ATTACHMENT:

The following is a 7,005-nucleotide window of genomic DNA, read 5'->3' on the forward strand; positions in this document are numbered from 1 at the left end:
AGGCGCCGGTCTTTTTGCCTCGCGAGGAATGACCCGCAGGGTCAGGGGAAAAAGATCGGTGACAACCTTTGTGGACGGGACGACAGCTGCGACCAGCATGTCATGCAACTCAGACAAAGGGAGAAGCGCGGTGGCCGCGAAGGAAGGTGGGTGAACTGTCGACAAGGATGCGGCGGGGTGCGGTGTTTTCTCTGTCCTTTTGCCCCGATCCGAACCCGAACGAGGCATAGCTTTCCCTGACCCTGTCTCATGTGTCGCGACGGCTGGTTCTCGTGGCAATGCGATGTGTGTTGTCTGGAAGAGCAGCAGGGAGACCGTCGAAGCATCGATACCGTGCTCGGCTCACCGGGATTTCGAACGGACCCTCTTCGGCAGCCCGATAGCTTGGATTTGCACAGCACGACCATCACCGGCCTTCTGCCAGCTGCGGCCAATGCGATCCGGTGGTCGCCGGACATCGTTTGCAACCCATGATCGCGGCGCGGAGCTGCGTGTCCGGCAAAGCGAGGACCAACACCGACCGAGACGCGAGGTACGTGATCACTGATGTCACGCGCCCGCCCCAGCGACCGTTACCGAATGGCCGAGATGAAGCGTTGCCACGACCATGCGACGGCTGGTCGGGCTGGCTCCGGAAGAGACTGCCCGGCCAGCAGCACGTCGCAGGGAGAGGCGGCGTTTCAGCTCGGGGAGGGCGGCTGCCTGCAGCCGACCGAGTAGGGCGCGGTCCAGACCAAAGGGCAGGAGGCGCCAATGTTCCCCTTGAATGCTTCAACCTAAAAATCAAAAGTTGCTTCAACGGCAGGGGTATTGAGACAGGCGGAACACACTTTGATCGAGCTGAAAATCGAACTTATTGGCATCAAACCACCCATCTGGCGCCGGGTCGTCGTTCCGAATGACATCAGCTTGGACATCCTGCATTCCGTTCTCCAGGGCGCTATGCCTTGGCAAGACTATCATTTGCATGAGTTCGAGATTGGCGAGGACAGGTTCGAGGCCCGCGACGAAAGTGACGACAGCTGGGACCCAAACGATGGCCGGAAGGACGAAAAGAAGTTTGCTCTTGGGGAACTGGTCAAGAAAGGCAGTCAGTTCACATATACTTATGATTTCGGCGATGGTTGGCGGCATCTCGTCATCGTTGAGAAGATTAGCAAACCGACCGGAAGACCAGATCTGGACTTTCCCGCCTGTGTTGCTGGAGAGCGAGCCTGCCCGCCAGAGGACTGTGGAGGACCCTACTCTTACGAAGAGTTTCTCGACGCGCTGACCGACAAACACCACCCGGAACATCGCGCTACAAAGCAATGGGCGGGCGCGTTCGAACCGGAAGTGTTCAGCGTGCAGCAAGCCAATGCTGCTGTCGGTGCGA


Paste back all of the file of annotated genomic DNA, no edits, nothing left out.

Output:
The following is a 7,005-nucleotide window of genomic DNA, read 5'->3' on the forward strand; positions in this document are numbered from 1 at the left end:
AGGCGCCGGTCTTTTTGCCTCGCGAGGAATGACCCGCAGGGTCAGGGGAAAAAGATCGGTGACAACCTTTGTGGACGGGACGACAGCTGCGACCAGCATGTCATGCAACTCAGACAAAGGGAGAAGCGCGGTGGCCGCGAAGGAAGGTGGGTGAACTGTCGACAAGGATGCGGCGGGGTGCGGTGTTTTCTCTGTCCTTTTGCCCCGATCCGAACCCGAACGAGGCATAGCTTTCCCTGACCCTGTCTCATGTGTCGCGACGGCTGGTTCTCGTGGCAATGCGATGTGTGTTGTCTGGAAGAGCAGCAGGGAGACCGTCGAAGCATCGATACCGTGCTCGGCTCACCGGGATTTCGAACGGACCCTCTTCGGCAGCCCGATAGCTTGGATTTGCACAGCACGACCATCACCGGCCTTCTGCCAGCTGCGGCCAATGCGATCCGGTGGTCGCCGGACATCGTTTGCAACCCATGATCGCGGCGCGGAGCTGCGTGTCCGGCAAAGCGAGGACCAACACCGACCGAGACGCGAGGTACGTGATCACTGATGTCACGCGCCCGCCCCAGCGACCGTTACCGAATGGCCGAGATGAAGCGTTGCCACGACCATGCGACGGCTGGTCGGGCTGGCTCCGGAAGAGACTGCCCGGCCAGCAGCACGTCGCAGGGAGAGGCGGCGTTTCAGCTCGGGGAGGGCGGCTGCCTGCAGCCGACCGAGTAGGGCGCGGTCCAGACCAAAGGGCAGGAGGCGCCAATGTTCCCCTTGAATGCTTCAACCTAAAAATCAAAAGTTGCTTCAACGGCAGGGGTATTGAGACAGGCGGAACACACTTTGATCGAGCTGAAAATCGAACTTATTGGCATCAAACCACCCATCTGGCGCCGGGTCGTCGTTCCGAATGACATCAGCTTGGACATCCTGCATTCCGTTCTCCAGGGCGCTATGCCTTGGCAAGACTATCATTTGCATGAGTTCGAGATTGGCGAGGACAGGTTCGAGGCCCGCGACGAAAGTGACGACAGCTGGGACCCAAACGATGGCCGGAAGGACGAAAAGAAGTTTGCTCTTGGGGAACTGGTCAAGAAAGGCAGTCAGTTCACATATACTTATGATTTCGGCGATGGTTGGCGGCATCTCGTCATCGTTGAGAAGATTAGCAAACCGACCGGAAGACCAGATCTGGACTTTCCCGCCTGTGTTGCTGGAGAGCGAGCCTGCCCGCCAGAGGACTGTGGAGGACCCTACTCTTACGAAGAGTTTCTCGACGCGCTGACCGACAAACACCACCCGGAACATCGCGCTACAAAGCAATGGGCGGGCGCGTTCGAACCGGAAGTGTTCAGCGTGCAGCAAGCCAATGCTGCTGTCGGTGCGA